Pickleball has become popular locally. Here, players volley at the Cedar Falls Recreation Center in this file 2017 photo.

CEDAR FALLS — Space in the Cedar Falls Recreation and Fitness Center is too limited to adequately serve the needs of the community, according to a consultant hired by the city.

Expansion at the current location of 110 E. 13th S. is possible, a usage study of the center says, “with proper planning and minor land acquisition.”

“Your facility could be close to twice as large” at that site, said Jack Patton of RDG Planning and Design, who presented the study to the City Council’s committee of the whole earlier this week. This would allow for creation of more areas dedicated to specific purposes. The lack of those spaces was one criticism of the center in focus groups of Cedar Falls residents.

“It’s in the heart of the community,” Patton said, noting the center’s access to major streets and highways. “It’s a great address.” Expansion would be aided by proposed changes to 12th Street and Waterloo Road, adjoining the property.

The study, approved by the council in May, was developed by RDG of Des Moines and Colorado-based Ballard/King & Associates in consultation with city staff. Focus groups including 31 participants were one way input was gathered from the community. There was also a town hall meeting attended by 50 people and an online survey where 1,855 responses were collected.

First opened in 1993, the center was expanded in 2005. Built on 3.05 acres, it is currently 48,000 square feet in size. Expanding to 98,000 square feet would require 3.9 acres, according to the study. A concept design for a redeveloped block included in the document indicates that there would be 4.4 acres available.

“Several spaces need to be improved and expanded,” said Patton, based on the community input. Among those are areas for the gymnasium, personal training, group exercise, locker rooms, the lobby and the games room. People are interested in new space for purposes of functional fitness, a swimming pool, a whirlpool spa, and a multipurpose poolside room for classes or party rental.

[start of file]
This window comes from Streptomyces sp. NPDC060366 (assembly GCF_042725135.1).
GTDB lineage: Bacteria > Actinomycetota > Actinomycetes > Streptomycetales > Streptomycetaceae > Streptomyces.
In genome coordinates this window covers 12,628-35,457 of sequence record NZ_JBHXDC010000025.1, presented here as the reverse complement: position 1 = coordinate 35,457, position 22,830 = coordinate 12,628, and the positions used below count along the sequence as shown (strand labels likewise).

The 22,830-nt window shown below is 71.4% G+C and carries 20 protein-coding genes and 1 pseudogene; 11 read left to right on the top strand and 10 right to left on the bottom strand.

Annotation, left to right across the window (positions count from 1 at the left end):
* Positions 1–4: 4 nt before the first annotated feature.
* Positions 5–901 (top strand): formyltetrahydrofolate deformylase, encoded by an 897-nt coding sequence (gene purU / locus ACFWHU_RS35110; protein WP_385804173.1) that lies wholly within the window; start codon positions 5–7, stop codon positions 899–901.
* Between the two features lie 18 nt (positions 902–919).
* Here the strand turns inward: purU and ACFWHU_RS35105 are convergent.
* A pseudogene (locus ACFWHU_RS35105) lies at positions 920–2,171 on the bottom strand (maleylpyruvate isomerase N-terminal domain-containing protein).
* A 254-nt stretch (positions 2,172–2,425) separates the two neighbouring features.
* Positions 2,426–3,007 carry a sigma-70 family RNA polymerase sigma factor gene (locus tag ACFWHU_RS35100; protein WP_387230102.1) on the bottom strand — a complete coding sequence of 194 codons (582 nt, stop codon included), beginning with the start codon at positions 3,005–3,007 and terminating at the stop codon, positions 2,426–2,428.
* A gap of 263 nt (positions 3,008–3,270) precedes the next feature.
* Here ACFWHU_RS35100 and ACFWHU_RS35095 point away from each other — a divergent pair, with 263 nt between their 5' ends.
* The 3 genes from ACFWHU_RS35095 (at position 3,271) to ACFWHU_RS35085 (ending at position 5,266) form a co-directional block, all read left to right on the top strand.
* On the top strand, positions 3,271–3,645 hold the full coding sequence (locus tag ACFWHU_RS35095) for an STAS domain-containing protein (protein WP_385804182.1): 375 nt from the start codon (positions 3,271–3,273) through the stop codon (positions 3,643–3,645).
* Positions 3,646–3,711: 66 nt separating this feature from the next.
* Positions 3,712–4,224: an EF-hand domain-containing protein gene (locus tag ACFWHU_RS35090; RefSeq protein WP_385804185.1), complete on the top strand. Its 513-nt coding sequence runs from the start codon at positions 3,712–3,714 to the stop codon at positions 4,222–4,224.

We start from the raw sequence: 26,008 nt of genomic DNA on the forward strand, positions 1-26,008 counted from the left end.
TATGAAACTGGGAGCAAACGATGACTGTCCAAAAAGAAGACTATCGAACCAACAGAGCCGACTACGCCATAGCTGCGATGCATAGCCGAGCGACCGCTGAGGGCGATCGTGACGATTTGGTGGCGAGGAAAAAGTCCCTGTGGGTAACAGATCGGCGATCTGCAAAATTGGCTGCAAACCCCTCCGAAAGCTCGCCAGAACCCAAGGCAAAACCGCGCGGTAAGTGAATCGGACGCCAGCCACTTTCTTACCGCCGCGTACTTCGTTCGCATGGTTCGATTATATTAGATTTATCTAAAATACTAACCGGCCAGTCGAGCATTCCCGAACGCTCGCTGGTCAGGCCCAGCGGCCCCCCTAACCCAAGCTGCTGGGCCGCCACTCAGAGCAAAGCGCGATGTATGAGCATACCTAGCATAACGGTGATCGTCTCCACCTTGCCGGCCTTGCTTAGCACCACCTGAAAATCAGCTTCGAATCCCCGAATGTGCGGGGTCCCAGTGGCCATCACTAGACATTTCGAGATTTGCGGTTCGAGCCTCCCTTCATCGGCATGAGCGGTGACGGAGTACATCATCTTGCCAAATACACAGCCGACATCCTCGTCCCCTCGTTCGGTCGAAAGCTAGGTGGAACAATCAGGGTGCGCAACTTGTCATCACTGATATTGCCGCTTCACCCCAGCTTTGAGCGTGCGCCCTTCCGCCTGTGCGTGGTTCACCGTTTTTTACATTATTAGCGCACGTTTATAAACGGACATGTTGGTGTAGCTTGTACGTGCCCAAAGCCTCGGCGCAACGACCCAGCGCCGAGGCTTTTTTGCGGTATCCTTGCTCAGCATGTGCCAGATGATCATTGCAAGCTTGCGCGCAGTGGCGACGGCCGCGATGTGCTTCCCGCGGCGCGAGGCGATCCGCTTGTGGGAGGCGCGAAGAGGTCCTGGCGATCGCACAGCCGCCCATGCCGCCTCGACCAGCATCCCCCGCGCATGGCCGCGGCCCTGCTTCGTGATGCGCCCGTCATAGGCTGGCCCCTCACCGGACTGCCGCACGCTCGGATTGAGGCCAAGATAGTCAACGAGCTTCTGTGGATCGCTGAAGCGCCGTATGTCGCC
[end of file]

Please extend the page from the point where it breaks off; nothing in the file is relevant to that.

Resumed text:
Some of those were identified as people’s top uses or interests at the center. Other important functions for participants are the walking/jogging track, drop-in activity spaces, weights and fitness area.

On the topic of aquatics, Patton noted there are different designs depending on whether a leisure or competitive pool is built. “Both are equally important for the aquatic community in different ways,” he said. Currently the recreation center partners with Cedar Falls’ two junior high schools to provide pool access for its members, but school district officials have indicated those aging facilities may be replaced at a new high school.

The existing lobby basically amounts to a passageway into the center, said Patton. People need “a place to stop or gather or pause.”

Some changes would better serve senior citizens, children under 16 and families with child care needs, according to the input.

In terms of caring for children while people use the center, “the space that exists today is undersized,” said Patton, and should provide more opportunities for children to do physical activities. He noted such services are “not always a money maker.”

Information gathered from residents suggests the facility is constantly in the position “of not quite having what you need,” he added. “This is not a discussion to sell anyone space, but to recognize what we heard.”

A market analysis cited in the study shows the Cedar Valley has room for growth in fitness options, including the areas lacking at the recreation center. The study noted its membership and rates have been flat in recent years as the cost of operations have increased, pointing to a need for improvements. Among survey respondents, 55% agreed or strongly agreed they would be willing to pay a “reasonable increase” in fees related to expansion and higher operational costs.

At this point, Mayor Jim Brown said, locker room improvements are the only item funded in the city’s capital improvements program. The study will return to the council at a future meeting, where members will be asked to accept it. The document would serve as a guide for any future improvements.

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